What’s in the Cup?

The Fifth Annual Orvis Cup was part of the Orvis Family Game Fair Weekend at the Orvis Sandanona Shooting Grounds in Millbrook, New York, on Saturday and Sunday, the 17th and 18th of September.  The Game Fair offered all sorts of entertainment and activities, including artists and craftsmen at work, plus events and exhibits for kids and adults. Everything focused on the distinctive country lifestyle—featuring fly-fishing demonstrations, dog-training seminars, birds of prey exhibitions, a variety of hands-on youth programs, and a Land Rover driving course.

Amidst the wildlife demonstrations, sporting art, and hunting dog field trials, lo and behold,  there were Deke, Indian, Whiskey, and Luke with President Mike Stewart at the Wildrose Kennels/Sportsman’s Pride tent.  Assistant Trainers Craig Korff (Sheboygan Falls, WI), and Tim Clancy (Boston, MA) also brought a brace of dogs each. Tim brought Lucy, Maggie, and Jett (Rob White, MA).  Craig brought Buck, Molly, Bess and Tar (Jim Rising, (WVA).  What’s more, Danielle Clancy and Kiley brought Roscoe, a DAD in training.  In addition some folks visited with dogs, including David and Rhonda Haney, their son, and Bogey.

Twice a day the Wildrose team demonstrated training techniques for gun dogs, adventure dogs, diabetic alert dogs, and shed hunting.  The rest of the time the dogs looked pretty for the admiring throngs of people, who wanted to pet them.  Mike, Tim, and Craig were busy talking with visitors to the booth and putting on mini-sessions.  Danielle also presented on DAD training and Kiley was quite involved, too.  At the shows she assisted, including tending dogs and participating in the walk up.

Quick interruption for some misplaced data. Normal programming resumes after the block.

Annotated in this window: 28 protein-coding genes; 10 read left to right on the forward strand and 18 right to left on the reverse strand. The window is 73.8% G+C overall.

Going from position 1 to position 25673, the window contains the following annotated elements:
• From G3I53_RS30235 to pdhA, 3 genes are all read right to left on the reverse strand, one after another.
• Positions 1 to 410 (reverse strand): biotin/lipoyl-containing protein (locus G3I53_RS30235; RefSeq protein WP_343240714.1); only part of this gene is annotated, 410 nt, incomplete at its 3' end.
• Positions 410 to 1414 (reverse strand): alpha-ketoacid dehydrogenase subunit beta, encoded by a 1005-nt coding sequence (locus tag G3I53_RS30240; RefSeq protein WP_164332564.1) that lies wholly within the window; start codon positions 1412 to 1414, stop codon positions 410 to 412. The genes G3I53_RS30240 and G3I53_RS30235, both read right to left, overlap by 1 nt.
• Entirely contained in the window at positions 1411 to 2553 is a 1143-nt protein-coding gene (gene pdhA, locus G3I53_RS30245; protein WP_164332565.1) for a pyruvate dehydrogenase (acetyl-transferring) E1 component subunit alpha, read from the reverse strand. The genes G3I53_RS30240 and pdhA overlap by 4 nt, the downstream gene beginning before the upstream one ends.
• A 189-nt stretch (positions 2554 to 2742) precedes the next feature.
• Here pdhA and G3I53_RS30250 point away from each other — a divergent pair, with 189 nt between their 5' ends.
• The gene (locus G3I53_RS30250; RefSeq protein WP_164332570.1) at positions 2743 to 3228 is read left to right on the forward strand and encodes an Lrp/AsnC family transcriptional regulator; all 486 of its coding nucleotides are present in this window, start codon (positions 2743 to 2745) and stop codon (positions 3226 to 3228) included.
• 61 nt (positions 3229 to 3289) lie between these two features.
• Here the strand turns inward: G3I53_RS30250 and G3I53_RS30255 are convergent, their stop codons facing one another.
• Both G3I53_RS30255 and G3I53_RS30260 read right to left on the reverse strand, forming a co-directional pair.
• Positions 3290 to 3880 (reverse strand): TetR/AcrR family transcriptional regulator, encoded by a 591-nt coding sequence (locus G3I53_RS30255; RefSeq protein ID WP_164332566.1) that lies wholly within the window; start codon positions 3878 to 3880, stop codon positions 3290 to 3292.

To announce the beginning of each show, Craig shot over the tree line into a bright blue sky.   In opening Mike made an introductory presentation, spotlighting each dog and handler and giving some background information on the history and unique features of UK labs, including their exceptional scent detection capacity and retrieving instinct.

As in all of his work with the public Mike presented several tips on obedience work that people could take home and apply to their dogs.  As they got into the show activities, Mike, Tim, and Craig had choreographed multiple exercises and they were often all performing at the same time, which made for a fast-moving, action-packed show.  From basic heeling exercises to stop-to-the-whistle and to steadiness, they moved on to trailing memory retrieves, circle memory retrieves, and then into more complex scenarios, simulating multiple upland birds being shot and with a continuously flowing series of retrievals.  All the while, the handlers threw diversions in the air as the dogs returned to delivery.  Quite a lot of gunfire punctuated the activities, giving some bursts of sound as if live game were being shot.

Speaking of live game, Mike brought out his pet pigeon, S.P. (Sportsman’s Pride), in a halter and on a string and cane pole.  More action fun!  Mike not only made the dogs become alert and steady with his pigeon flights, he buzzed Tim and some of the other handlers, as well.

No show is complete without some adventure dog antics and Deke and Indian showed their playful selves as Mike had them retrieving all sorts of trail-lost paraphernalia.  Mike capped off this demonstration by simulating a canoe spill and tossing out all of the gear.  He shouted, “Deke, save the beer!”  Deke ran to retrieve the cooler pack, ignoring everything else littering the grass.